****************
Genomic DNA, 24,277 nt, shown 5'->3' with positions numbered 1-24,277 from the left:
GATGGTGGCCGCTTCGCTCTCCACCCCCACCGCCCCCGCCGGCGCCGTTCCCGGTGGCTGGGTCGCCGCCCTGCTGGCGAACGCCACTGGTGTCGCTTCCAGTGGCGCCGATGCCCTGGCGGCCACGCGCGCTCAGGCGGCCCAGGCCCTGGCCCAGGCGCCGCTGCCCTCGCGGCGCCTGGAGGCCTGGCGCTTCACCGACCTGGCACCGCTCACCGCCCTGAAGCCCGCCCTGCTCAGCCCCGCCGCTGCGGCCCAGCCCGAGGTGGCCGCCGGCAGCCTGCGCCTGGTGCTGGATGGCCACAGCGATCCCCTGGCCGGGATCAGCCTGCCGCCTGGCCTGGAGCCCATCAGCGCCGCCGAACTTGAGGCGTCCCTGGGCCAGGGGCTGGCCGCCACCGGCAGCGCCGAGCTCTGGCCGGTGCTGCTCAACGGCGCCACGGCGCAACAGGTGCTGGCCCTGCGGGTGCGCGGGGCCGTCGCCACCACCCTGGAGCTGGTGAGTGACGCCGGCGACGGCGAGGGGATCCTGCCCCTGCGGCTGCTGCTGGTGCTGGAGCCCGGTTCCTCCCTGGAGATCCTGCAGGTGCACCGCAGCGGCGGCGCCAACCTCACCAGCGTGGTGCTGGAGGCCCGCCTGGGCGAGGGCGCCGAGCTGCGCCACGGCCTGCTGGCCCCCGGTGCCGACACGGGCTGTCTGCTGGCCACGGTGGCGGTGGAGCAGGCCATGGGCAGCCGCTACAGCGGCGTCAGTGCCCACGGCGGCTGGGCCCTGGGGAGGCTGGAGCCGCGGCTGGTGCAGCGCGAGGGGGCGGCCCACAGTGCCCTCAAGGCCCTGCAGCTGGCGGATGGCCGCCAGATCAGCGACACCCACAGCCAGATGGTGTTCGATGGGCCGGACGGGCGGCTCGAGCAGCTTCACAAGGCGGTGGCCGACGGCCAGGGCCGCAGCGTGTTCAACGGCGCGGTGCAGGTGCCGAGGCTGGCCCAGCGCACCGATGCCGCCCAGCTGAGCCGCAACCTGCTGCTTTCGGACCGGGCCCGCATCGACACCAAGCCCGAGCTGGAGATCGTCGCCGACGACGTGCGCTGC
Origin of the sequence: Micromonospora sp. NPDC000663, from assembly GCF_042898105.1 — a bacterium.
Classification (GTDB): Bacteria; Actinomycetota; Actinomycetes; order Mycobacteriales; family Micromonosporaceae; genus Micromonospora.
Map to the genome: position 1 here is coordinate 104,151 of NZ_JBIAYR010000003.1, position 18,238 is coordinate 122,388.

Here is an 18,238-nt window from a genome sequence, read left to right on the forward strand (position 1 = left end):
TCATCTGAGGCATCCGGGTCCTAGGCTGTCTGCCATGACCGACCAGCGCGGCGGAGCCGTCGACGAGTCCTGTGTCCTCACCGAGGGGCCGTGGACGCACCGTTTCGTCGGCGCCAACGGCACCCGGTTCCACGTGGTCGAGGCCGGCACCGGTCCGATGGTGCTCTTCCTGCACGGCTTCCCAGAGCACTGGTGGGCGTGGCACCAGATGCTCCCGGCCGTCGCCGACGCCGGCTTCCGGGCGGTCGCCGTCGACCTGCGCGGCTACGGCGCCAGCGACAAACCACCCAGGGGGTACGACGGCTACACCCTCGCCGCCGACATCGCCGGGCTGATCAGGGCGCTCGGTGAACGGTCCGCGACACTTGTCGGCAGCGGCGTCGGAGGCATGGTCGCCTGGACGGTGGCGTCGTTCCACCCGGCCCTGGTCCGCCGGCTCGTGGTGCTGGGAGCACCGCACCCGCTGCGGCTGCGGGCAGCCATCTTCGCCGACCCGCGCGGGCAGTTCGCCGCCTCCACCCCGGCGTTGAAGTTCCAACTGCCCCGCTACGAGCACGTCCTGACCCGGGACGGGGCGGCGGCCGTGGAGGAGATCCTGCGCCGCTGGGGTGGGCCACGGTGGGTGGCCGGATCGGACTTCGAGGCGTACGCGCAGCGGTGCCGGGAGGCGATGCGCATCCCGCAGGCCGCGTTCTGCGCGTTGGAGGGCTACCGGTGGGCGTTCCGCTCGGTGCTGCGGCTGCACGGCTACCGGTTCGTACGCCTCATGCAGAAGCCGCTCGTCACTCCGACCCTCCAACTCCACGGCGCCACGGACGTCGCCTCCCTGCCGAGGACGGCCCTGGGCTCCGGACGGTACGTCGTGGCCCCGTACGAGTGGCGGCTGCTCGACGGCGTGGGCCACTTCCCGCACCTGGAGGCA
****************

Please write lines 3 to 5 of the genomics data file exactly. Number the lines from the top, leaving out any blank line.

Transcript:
Origin of the sequence: Micromonospora sp. NPDC000663, from assembly GCF_042898105.1 — a bacterium.
Classification (GTDB): Bacteria; Actinomycetota; Actinomycetes; order Mycobacteriales; family Micromonosporaceae; genus Micromonospora.
Map to the genome: position 1 here is coordinate 104,151 of NZ_JBIAYR010000003.1, position 18,238 is coordinate 122,388.